French cinema saw its international box office receipts fall to €86.6 million ($105.4 million), a near 70% drop, in 2020, according to a study unveiled by French promotion org UniFrance during the virtual Rendez-Vous market.
The drastic decline is explained by the fact that theaters worldwide were closed for several months due to the pandemic. The number of French films released in foreign theaters fell by 30% to 611 titles.
International ticket sales, meanwhile, fell to 13.7 million, down 69.8% on 2019. The extent of the drop in overseas admissions mirrors the decline in admissions for French films at home, which were down 60.7% compared with 2019 levels. UniFrance also points to the absence of a major hit and the downturn in emerging markets such as China.
Other popular French exports included Eric Toledano and Olivier Nakache’s “The Specials”; Nicolas Bedos’s “La Belle Epoque”; Nicolas Vanier’s “Spread Your Wings”; Regis Roinsard’s “The Translators”; Hirokazu Kore-eda’s “The Truth”; Manele Labidi’s “Arab Blues”; and the animated feature “Yakari, A Spectacular Journey” by Xavier Giacometti and Toby Genkel.
Four of the five French movies that sold the most admissions overseas world premiered at the Cannes Film Festival in 2019. “Portrait of a Lady on Fire” and “Les Miserables” won the screenwriting award and jury prize, respectively.
In spite of difficult circumstances, French cinema “preserved a strong foothold in theaters and festivals abroad,” argues UniFrance. Across the eight major international film festivals, as many as 163 French films were selected in 2020, representing 19.5% of the overall selection, on par with 2019.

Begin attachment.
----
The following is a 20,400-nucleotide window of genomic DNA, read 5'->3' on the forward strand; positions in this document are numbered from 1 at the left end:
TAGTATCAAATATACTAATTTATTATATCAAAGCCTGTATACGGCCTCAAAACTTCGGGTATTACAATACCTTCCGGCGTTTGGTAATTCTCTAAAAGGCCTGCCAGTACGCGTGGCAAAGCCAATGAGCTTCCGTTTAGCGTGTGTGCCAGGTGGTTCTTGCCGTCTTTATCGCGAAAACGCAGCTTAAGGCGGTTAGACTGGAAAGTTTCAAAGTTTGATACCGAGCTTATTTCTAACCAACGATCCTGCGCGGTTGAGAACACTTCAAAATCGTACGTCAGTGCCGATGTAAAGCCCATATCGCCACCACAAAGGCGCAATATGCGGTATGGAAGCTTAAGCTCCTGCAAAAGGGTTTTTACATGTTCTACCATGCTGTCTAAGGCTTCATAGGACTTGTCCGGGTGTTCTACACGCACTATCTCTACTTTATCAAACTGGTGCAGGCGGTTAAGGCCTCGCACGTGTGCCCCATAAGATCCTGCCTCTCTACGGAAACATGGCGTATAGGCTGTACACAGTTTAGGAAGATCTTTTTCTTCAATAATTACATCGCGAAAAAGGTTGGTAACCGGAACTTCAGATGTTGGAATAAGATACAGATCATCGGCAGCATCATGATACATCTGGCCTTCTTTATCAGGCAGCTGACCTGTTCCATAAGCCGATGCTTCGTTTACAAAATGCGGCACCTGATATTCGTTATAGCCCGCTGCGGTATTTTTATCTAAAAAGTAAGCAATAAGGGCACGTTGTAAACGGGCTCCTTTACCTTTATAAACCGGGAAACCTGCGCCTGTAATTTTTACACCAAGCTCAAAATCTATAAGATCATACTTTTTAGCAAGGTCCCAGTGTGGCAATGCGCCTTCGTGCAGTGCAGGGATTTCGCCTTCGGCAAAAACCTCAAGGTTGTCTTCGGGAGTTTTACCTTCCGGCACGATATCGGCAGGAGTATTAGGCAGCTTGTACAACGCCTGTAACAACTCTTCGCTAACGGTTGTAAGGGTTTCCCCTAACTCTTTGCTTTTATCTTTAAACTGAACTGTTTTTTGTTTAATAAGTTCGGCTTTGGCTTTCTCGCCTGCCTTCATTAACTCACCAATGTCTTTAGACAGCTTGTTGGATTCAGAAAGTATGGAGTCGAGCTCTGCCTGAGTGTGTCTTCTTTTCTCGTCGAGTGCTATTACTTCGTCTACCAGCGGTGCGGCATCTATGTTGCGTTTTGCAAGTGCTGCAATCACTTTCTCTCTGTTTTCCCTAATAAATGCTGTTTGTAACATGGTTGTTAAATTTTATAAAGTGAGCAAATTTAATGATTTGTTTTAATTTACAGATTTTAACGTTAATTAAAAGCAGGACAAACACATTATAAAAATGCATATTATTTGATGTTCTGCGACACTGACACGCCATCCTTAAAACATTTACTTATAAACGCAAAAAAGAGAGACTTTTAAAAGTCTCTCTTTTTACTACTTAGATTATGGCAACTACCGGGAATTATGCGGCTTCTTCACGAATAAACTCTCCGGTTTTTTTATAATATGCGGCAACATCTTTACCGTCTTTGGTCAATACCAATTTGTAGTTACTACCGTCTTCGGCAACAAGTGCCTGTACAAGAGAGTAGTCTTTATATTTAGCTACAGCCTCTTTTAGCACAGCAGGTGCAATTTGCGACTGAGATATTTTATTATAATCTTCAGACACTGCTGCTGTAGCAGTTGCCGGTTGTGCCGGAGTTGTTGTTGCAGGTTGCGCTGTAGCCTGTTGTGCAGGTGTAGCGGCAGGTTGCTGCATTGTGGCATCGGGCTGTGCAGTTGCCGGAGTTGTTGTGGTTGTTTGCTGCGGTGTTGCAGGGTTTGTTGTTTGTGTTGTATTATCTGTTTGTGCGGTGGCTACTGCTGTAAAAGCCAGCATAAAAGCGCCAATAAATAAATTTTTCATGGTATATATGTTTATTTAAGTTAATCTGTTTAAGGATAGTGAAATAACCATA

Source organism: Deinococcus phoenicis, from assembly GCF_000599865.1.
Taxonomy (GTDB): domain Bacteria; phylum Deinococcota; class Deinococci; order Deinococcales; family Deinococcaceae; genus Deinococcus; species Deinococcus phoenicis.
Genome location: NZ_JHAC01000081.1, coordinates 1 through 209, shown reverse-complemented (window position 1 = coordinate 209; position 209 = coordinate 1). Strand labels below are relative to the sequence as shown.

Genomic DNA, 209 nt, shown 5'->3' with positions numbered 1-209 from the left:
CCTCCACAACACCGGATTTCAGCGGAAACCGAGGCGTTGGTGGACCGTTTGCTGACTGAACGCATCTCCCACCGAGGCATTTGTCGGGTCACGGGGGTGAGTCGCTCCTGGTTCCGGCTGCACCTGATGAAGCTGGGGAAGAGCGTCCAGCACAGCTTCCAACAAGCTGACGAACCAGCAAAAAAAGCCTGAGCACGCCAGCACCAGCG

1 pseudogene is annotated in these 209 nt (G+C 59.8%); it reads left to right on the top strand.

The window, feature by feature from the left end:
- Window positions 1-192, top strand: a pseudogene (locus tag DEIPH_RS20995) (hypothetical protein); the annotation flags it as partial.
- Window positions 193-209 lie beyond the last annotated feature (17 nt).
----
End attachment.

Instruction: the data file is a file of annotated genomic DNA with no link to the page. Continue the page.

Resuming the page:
With its rich local production, France’s theatrical market proved more resilient than in other countries that rely more heavily on Hollywood blockbusters. The dearth of U.S. releases across the world left room for local films to shine in 2020, said UniFrance.
“The absence of Hollywood blockbusters left a gap which less-high-profile output from other countries, including France, helped to fill,” said the org. “French films, unlike U.S. films, are never released day-and-date worldwide…As such, distributors and exhibitors could look to French titles to offer audiences something fresh.”
Russia became the number one territory for admissions for French films in 2020, followed by Spain and Italy. Each country recorded more than 1 million admissions for French movies.
The promotion org said it was hopeful that theaters would come through the pandemic, even if the COVID-19 crisis has hit them hard. “This unprecedented crisis forced the sector to turn more towards digital channels, […] but the reopening of cinemas [between the two lockdowns] showed that spectators hadn’t lost their appetite for [moviegoing], since admissions climbed continually until the end of October when the second wave of the pandemic hit.”